Cities change in the way that the trees of October do. New buildings of brushed sandstone and marble begin to age; their bronze and chrome surfaces become coated in a patina of urban oxidation. Copper roofs turn turquoise and then to a muddy blue green. The mature buildings settle into a collective gray and sepia-toned cityscape whose outline is instantly recognizable. Until one day, when a building is shed and the urban landscape is forever changed.
There on the corner, wasn't there a building, a bank, a hotel, or was it a restaurant? I remember it was there, I think, but now it is gone. Then yet another building is shed, further uptown, and soon a new, bright and shiny structure stands where it once stood. Sometimes a vanquished building leaves an outline of itself on the wall surface of an abutting building. You can see where the staircase stood and how many floors it had. When the cavity is filled, that pentimento is obscured and the memories of its existence begin to fade. With each construction a new cityscape is formed.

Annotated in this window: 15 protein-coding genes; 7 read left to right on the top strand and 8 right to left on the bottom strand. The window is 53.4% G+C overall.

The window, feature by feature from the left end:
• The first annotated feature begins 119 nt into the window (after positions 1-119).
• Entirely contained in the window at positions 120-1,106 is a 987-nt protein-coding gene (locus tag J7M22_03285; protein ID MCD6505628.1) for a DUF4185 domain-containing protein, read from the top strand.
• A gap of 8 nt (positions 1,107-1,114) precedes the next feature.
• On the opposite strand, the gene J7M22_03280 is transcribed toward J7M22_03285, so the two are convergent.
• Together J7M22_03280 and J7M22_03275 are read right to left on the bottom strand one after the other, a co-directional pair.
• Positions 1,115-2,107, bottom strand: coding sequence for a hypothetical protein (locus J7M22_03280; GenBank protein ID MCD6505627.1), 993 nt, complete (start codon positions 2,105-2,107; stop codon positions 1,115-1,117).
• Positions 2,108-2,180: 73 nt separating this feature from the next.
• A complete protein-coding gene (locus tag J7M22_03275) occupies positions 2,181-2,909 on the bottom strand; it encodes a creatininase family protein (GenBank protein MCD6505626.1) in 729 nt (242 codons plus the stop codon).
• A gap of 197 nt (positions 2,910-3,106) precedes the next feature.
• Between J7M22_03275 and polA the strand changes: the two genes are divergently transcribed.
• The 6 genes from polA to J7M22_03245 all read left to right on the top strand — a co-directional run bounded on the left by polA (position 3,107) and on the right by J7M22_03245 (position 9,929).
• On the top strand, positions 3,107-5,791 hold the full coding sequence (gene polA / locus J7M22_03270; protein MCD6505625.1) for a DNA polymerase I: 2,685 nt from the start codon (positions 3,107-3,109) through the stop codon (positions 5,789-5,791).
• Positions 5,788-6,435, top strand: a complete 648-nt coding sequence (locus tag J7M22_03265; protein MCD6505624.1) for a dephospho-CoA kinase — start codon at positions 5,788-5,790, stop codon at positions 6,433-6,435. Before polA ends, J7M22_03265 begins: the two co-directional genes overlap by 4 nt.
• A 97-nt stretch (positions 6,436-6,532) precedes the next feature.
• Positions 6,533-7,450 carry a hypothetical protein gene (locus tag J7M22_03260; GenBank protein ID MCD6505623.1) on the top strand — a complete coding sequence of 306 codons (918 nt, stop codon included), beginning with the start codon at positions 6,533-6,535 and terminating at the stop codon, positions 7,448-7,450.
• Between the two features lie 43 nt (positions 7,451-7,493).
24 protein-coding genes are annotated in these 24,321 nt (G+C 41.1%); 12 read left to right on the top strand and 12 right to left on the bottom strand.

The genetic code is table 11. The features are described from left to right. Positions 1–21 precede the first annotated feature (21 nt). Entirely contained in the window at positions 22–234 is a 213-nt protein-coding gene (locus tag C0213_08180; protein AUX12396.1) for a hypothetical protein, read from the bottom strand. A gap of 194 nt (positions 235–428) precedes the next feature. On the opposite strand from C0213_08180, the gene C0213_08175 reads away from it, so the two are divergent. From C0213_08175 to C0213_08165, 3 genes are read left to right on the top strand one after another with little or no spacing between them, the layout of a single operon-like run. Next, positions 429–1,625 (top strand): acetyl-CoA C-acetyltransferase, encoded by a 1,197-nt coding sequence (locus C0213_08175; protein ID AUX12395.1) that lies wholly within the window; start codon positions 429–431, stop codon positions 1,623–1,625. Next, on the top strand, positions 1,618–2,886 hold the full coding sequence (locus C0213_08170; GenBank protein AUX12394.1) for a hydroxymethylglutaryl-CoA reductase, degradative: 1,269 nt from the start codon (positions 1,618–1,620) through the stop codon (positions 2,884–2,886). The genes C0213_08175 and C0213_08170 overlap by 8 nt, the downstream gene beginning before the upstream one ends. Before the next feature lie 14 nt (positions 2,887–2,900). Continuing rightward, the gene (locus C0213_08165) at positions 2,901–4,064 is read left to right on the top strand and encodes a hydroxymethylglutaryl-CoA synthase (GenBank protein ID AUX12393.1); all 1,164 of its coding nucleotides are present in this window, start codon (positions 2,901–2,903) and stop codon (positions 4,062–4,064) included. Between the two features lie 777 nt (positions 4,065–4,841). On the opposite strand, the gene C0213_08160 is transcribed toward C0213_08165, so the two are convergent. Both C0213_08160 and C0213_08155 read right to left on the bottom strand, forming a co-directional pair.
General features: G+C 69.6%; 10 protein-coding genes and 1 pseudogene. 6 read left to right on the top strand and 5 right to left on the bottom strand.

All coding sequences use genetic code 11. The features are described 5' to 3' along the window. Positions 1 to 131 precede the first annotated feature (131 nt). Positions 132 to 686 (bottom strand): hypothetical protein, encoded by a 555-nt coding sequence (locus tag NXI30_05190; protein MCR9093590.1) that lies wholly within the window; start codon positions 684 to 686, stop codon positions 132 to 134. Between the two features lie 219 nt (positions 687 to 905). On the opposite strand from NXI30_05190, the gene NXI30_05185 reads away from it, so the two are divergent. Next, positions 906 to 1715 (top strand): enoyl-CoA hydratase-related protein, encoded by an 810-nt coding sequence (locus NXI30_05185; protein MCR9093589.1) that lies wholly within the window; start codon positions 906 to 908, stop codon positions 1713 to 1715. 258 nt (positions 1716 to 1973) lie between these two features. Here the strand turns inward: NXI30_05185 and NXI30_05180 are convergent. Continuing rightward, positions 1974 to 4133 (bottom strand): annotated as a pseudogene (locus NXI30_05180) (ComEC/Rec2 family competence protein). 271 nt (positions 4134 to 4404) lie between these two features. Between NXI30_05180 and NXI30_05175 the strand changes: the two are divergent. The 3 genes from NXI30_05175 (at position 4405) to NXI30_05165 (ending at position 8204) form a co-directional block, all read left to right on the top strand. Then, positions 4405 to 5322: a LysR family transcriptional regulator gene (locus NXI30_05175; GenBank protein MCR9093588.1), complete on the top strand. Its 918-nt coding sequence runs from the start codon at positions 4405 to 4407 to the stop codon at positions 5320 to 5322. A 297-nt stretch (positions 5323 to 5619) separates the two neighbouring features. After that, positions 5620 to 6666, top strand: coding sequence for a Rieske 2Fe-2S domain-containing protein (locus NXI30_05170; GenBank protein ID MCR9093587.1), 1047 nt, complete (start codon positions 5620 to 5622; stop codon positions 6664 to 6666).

Change and transition make us want to cling to what once was, just as we want to cling to summer when we sense the approach of winter. But trying to cling to what once was is like trying to catch raindrops in your hands. Your hands will be wet with moments of the past as the storm water washes over and around you, but the storm can't stop for you to gather more drops as it swirls towards its onward journey.
Remember the trees of October, when the last leaf falls to the ground and snow blankets the leaf-covered earth, that captured beneath those layers, and in the memory of those trees, there resides the promise of a future. A promise to be realized, when the trees burst forth with the buds of April, that life will always move forward. Transitions.